When you buy and launch a new smartphone, unless it’s a pure Android like Google’s Pixels, you’ll most likely find yourself a few pre-installed apps from the manufacturer.
These applications can be the typical useful tools like a recorder, a note taking app or a weather app just to name a few common examples. But among all this preinstalled stuff, we also find a lot of bloatware.
Bloatware is all those third-party applications, like games and “filler” applications, that clutter up your phone and that you don’t need at all. The downside is that in many cases, they cannot even be uninstalled using traditional methods.
How to uninstall bloatware and other pre-installed apps on Android without root
In addition to bloatware, there are other pre-installed apps and system tools that cannot be easily uninstalled. If we enter the settings of these apps, we will see that The Uninstall button is disabled.
In such situations, the procedure is the same as that we have already explained on other occasions: Perform a manual uninstall using commands through a terminal window.
On a Windows PC, this can be accomplished by running a few PowerShell commands. It’s a bit more complicated on Android requires connecting the mobile device to a PC to launch all these commands remotely.
The good news is that this is possible. no need to root the phone, which is always a plus (especially now that few people root their phones anymore). We just have to run a few ADB commands from the PC and make sure we meet the following requirements.
- Second, install the ADB package on the PC to allow Windows to detect the commands to run.
- At last, connect your Android device to the PC using a USB cable.
Now that we have everything ready, it’s time to start the commands.
- Open a terminal window or “Command Prompt” by pressing the Win + R keys.
- Navigate to the folder where you just installed the ADB files.
- Enter the command “ADB devices“.
- On the screen of your Android device, you will see a message that says “Allow USB debugging?”. Click on “To allow“.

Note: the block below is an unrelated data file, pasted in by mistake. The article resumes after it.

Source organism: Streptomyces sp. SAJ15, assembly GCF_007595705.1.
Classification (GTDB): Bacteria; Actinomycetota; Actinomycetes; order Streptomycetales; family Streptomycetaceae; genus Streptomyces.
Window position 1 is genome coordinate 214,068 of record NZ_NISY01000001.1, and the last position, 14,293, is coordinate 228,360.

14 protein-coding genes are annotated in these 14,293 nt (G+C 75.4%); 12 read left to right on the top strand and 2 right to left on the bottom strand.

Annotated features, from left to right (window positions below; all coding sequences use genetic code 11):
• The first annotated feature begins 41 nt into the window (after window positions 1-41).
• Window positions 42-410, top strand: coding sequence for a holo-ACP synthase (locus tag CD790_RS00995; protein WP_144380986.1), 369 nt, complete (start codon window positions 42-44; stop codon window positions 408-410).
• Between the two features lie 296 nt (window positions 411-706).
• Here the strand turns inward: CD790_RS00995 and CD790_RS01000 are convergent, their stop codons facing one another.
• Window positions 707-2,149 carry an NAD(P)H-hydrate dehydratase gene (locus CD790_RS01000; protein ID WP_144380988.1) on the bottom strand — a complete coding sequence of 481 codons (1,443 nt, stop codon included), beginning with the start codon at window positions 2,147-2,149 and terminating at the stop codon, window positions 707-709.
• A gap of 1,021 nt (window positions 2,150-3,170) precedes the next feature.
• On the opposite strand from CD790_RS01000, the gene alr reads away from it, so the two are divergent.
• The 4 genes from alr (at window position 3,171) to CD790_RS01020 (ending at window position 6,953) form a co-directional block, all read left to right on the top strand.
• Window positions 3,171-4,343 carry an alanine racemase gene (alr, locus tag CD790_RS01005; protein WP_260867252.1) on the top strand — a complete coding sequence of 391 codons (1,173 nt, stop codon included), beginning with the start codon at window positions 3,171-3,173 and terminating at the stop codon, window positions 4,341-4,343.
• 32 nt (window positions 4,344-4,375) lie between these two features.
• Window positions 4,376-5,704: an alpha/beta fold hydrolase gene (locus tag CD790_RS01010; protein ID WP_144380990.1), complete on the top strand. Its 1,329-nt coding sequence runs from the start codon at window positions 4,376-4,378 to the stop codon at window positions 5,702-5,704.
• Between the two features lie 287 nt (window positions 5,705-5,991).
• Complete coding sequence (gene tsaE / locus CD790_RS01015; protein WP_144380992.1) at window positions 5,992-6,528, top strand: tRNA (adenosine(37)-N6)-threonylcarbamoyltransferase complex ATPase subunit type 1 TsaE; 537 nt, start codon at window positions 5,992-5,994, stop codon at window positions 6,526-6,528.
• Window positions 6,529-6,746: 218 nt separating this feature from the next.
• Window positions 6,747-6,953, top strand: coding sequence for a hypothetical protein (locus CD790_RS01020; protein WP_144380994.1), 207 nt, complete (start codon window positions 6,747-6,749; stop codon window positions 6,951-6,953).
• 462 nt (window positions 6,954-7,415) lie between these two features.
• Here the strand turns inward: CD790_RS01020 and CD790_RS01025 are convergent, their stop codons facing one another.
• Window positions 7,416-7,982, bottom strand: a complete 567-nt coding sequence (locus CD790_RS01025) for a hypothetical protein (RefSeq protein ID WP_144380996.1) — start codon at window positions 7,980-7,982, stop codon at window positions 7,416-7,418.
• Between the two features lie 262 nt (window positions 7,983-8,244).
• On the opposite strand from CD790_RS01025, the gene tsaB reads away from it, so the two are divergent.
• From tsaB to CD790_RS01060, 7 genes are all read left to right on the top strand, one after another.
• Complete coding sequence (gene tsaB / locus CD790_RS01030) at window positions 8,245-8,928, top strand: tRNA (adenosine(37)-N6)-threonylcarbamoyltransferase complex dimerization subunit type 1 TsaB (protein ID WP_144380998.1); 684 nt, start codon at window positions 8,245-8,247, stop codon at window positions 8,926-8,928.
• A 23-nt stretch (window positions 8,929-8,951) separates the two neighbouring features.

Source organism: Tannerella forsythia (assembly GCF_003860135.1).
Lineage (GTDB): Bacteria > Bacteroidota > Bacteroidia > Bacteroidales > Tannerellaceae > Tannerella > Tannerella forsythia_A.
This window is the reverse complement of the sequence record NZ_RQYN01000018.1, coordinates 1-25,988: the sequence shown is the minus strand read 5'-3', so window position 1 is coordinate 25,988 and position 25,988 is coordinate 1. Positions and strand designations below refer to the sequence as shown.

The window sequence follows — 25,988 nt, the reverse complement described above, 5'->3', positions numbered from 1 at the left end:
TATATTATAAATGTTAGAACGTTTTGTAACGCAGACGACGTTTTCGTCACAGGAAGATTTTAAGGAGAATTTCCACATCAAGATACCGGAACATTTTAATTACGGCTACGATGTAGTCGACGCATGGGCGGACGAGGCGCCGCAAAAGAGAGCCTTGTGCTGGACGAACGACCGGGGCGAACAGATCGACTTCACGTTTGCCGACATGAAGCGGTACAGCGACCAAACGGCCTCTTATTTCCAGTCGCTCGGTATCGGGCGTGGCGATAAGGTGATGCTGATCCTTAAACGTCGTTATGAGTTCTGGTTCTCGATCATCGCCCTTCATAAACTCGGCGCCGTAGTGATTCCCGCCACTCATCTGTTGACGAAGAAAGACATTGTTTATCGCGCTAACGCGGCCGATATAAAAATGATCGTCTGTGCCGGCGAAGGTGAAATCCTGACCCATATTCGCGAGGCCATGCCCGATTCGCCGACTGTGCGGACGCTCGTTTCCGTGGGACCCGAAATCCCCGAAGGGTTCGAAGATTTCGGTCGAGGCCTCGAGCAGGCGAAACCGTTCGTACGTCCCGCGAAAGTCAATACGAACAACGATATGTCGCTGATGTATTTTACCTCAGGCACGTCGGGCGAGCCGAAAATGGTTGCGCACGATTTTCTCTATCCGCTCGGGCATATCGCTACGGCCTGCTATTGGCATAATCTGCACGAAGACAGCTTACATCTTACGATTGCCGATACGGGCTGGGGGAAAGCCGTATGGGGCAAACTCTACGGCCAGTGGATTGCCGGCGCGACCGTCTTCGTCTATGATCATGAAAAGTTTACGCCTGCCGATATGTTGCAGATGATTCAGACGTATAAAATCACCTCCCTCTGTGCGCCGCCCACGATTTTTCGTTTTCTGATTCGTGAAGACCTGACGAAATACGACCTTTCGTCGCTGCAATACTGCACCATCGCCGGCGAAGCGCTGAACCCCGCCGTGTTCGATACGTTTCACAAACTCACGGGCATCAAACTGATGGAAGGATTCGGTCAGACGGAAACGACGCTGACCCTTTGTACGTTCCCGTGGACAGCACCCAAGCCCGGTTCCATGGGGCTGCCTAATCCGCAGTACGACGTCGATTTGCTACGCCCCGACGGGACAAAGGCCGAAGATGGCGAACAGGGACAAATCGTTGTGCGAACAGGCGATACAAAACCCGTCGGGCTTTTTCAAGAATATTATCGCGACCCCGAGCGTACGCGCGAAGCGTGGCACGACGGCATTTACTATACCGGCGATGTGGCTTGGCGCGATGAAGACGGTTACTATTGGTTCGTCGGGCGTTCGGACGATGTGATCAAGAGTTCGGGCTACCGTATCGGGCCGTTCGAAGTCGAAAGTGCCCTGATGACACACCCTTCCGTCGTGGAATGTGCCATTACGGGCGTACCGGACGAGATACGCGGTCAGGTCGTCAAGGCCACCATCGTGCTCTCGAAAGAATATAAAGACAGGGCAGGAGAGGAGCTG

- When the PC recognizes the device, it will show us its identification number on the screen.
- Now run the command “adb shell pm list packages -f“. This will show us a list of all the apps installed on the phone.
The list of apps is organized by package, and each package shows the following information: App location in internal storage + package name.
For example the result “Package:/data/app/~~dvP1XGInrjd2rcgvXMuXhg==/com.spotify.music-Z8yNnMA-_LZIwWq_QEi8pw==/base.apk=com.spotify.music‘ tells us that the Spotify app package is called “com.spotify.music”.
Note: In this example we will uninstall the Spotify app, but if you want to uninstall another app, just make note of its package name.
Now that we know the official name of the app we want to uninstall, let’s run the following adb command:
- uninstall adb application pack where app_package is the name of the app package. For example, if we wanted to uninstall Spotify, the command to enter would be “adb uninstall com.spotify.music”
If the uninstallation has been completed correctly, we will see a message that says “Success”.
Having trouble finding an app’s package name?
In case we’re having trouble identifying an app’s exact package name We can use the App Inspector app.
It’s a free tool that allows us to get all this information in a much more direct and visual way.
Finally remember if you have root permissions on your android device You can also uninstall any app using a tool like System App Remover.
This application allows you to uninstall system apps and all kinds of bloatware from your device (a more detailed guide on how it works is HERE). Of course, remember that removing an app from the system is always a delicate process and it can cause your smartphone to malfunction. If you are unsure, it is best not to hot uninstall anything.